METHODS: This questionnaire is divided into two parts. Part A is to evaluate the clinicians' awareness towards cognitive errors in clinical decision making while Part B is to evaluate their perception towards specific cognitive errors. Content validation for both parts was first determined followed by construct validation for Part A. Construct validation for Part B was not determined as the responses were set in a dichotomous format.
RESULTS: For content validation, all items in both Part A and Part B were rated as "excellent" in terms of their relevance in clinical settings. For construct validation using exploratory factor analysis (EFA) for Part A, a two-factor model with total variance extraction of 60% was determined. Two items were deleted. Then, the EFA was repeated showing that all factor loadings are above the cut-off value of >0.5. The Cronbach's alpha for both factors are above 0.6.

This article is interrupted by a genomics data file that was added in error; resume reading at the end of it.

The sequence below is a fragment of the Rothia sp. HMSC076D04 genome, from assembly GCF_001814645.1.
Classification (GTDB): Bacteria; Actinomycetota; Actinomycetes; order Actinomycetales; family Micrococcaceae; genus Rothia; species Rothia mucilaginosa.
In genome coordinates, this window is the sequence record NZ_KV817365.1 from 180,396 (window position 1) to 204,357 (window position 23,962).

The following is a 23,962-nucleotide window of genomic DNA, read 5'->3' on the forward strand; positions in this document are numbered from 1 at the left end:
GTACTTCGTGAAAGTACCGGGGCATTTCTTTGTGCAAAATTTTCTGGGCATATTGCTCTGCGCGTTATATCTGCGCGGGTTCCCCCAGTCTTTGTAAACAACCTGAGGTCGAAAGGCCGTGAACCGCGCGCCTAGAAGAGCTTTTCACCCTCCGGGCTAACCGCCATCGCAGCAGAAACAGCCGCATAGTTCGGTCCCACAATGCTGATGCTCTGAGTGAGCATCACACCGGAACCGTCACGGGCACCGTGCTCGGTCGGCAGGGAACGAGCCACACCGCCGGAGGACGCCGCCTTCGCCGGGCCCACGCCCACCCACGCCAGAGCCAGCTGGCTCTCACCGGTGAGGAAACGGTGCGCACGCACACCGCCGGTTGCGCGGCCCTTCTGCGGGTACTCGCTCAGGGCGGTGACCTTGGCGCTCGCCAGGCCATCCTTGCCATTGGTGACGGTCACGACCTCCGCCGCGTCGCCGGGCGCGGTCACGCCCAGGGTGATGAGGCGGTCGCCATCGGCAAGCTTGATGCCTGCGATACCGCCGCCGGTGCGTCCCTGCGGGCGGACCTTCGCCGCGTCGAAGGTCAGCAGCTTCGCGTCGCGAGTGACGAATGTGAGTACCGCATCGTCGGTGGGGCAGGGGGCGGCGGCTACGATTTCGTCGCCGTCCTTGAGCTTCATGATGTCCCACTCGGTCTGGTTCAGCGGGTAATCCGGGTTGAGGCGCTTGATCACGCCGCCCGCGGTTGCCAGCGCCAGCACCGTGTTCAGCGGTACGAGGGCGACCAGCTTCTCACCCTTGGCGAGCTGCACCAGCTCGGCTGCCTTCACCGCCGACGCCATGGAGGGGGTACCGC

CONCLUSION: The CATChES questionnaire tool is a valid questionnaire tool aimed to evaluate the awareness among clinicians toward cognitive errors in clinical decision making.
METHODS: This was a cross-sectional study involving 166 children aged 6 to 12 years old in Malaysia. Ocular examination, biometry, retinal photography, blood pressure and body mass index measurement were performed. Participants were divided into two groups; obese and non-obese. Retinal vascular parameters were measured using validated software.
RESULTS: Mean age was 9.58 years. Approximately 51.2% were obese. Obese children had significantly narrower retinal arteriolar caliber (F(1,159) = 6.862, p = 0.010), lower arteriovenous ratio (F(1,159) = 17.412, p < 0.001), higher venular fractal dimension (F(1,159) = 4.313, p = 0.039) and higher venular curvature tortuosity (F(1,158) = 5.166, p = 0.024) than non-obese children, after adjustment for age, gender, blood pressure and axial length.
CONCLUSIONS: Obese children have abnormal retinal vascular geometry. These findings suggest that childhood obesity is characterized by early microvascular abnormalities that precede development of overt disease. Further research is warranted to determine if these parameters represent viable biomarkers for risk stratification in obesity.